There are a lot of problems that come across in our daily life. Similarly, there are a lot of problems in the field of programming.

Table of Contents

There are a lot of methods to solve a particular problem related to algorithms and programming. Both Brute force and Dynamic Programming are types of techniques to solve a problem and find a solution.

## Brute Force vs Dynamic Programming

**The main difference between Brute Force and Dynamic Programming is efficiency. Both the techniques have their efficiency. The brute force method iterates over the given data set many times hence leading to poor efficiency, whereas the Dynamic Programming method iterates on the data set only once hence leading to good efficiency. But yes, both methods are useful in different situations.**

The Brute Force approach finds all the possible solutions related to a given problem until it finds a satisfactory solution. It is always the easiest way to implement and guarantee a solution if it exists.

This nature of the Brute force technique leads to slow down its working. The Brute force approach is always the simplest approach to get a solution.

Dynamic Programming is an optimized version of solving a problem in a lesser amount of time and with less effort. It is the optimization of recursion because, in recursion, we keep solving the same set of input many times, whereas, by Dynamic programming, we only solve unsolved cases of the given problem.

## Comparison Table Between Brute Force and Dynamic Programming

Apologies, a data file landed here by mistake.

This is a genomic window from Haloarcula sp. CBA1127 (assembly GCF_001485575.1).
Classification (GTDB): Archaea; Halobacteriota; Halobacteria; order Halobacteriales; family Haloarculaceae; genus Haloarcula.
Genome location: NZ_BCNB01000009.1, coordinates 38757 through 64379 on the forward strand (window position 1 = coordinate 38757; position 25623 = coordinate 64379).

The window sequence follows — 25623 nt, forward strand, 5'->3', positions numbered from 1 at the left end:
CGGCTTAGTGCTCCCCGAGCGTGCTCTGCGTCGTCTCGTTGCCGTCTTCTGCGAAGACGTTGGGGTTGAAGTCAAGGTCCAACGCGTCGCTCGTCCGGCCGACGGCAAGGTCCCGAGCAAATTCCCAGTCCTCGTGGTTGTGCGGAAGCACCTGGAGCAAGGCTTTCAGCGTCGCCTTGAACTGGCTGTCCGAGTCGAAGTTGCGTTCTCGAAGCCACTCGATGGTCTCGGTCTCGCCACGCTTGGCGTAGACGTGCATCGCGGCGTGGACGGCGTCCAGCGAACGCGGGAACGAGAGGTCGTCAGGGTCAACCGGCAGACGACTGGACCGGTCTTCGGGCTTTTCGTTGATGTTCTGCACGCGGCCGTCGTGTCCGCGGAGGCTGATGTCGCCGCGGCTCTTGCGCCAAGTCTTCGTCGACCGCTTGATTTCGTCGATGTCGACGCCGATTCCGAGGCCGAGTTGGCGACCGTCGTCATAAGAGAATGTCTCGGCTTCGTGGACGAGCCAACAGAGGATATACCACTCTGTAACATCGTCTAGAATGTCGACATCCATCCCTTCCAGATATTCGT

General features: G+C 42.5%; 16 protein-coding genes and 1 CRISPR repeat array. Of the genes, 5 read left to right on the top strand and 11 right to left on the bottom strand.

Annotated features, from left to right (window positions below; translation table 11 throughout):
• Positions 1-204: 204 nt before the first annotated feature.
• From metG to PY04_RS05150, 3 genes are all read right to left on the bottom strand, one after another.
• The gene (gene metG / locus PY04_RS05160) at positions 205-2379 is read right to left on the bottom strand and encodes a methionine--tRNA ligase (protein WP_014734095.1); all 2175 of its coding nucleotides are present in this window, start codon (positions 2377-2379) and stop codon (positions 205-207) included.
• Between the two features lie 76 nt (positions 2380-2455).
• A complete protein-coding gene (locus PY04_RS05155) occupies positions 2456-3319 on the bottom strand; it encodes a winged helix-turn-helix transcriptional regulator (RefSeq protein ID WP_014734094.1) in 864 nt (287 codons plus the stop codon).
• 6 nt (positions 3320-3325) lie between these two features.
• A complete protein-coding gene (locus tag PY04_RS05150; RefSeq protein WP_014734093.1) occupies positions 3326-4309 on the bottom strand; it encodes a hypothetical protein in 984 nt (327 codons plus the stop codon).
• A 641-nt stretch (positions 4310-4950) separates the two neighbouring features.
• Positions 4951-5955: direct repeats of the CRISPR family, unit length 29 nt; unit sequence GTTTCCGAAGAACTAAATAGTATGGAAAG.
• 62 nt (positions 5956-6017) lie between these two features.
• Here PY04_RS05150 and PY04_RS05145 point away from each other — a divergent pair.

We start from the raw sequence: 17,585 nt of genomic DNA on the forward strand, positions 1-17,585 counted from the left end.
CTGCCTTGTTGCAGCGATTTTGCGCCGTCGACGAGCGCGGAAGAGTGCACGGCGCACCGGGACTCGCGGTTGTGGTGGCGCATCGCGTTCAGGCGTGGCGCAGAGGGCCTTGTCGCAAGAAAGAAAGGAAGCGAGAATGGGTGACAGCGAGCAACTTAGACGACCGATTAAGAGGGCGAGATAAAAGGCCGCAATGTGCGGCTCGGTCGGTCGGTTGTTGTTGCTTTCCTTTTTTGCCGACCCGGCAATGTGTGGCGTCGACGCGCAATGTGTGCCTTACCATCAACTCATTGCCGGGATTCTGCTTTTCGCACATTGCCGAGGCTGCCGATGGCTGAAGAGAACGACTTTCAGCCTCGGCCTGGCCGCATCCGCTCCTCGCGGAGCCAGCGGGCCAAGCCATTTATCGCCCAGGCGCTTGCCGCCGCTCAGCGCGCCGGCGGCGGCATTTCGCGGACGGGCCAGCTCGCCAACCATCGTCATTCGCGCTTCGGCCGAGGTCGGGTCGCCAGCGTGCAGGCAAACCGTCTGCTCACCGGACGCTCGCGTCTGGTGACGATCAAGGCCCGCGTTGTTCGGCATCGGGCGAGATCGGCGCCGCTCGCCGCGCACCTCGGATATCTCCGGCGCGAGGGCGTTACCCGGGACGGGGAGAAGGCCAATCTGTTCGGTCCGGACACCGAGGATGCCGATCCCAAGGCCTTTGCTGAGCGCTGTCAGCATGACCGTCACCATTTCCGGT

Parameters of Comparison | Brute Force | Dynamic Programming |

Methodology | It finds all the possible solutions to a given problem. | It finds only one optimal solution. |

Time Complexity | O(mn), where m is the number of char to be found and n is the size of the input. | O(n), where n is the number of unique subproblems |

Example | Selection sort | Floyd Warshell |

Iterations | The number of iterations is more | The number of iterations is less |

Efficiency | Less efficient | More efficient |

## What is Brute Force?

In the field of computer science, Brute Force is a popular technique to find a solution. The Brute Force method guarantees a solution for a given problem, but it takes a lot of time to run and is inefficient.

It starts by systematically enumerating all the cases and checking whether they satisfy the condition or not.

If we take an example of sorting the elements of an array, then by the Brute force approach, we will traverse the array a lot of times until we get the desired solution. This will lead to wastage of time.

This is the reason why it is called time-consuming.

The Brute Force technique is used when the data set is limited because it will lead to a lot of complications if we apply a lot of computations many numbers times on huge amounts of data. Whenever a new problem is originated whose appropriate solution is not known, then the Brute Force technique is used as a baseline method.

The major disadvantage of Brute Force for solving real-world problems is that it increases the number of cases to be checked. For example, if we want to find a divisor of a number, and letâ€™s say its divisor is 16, then brute force will perform 10^15 computations to find the solution.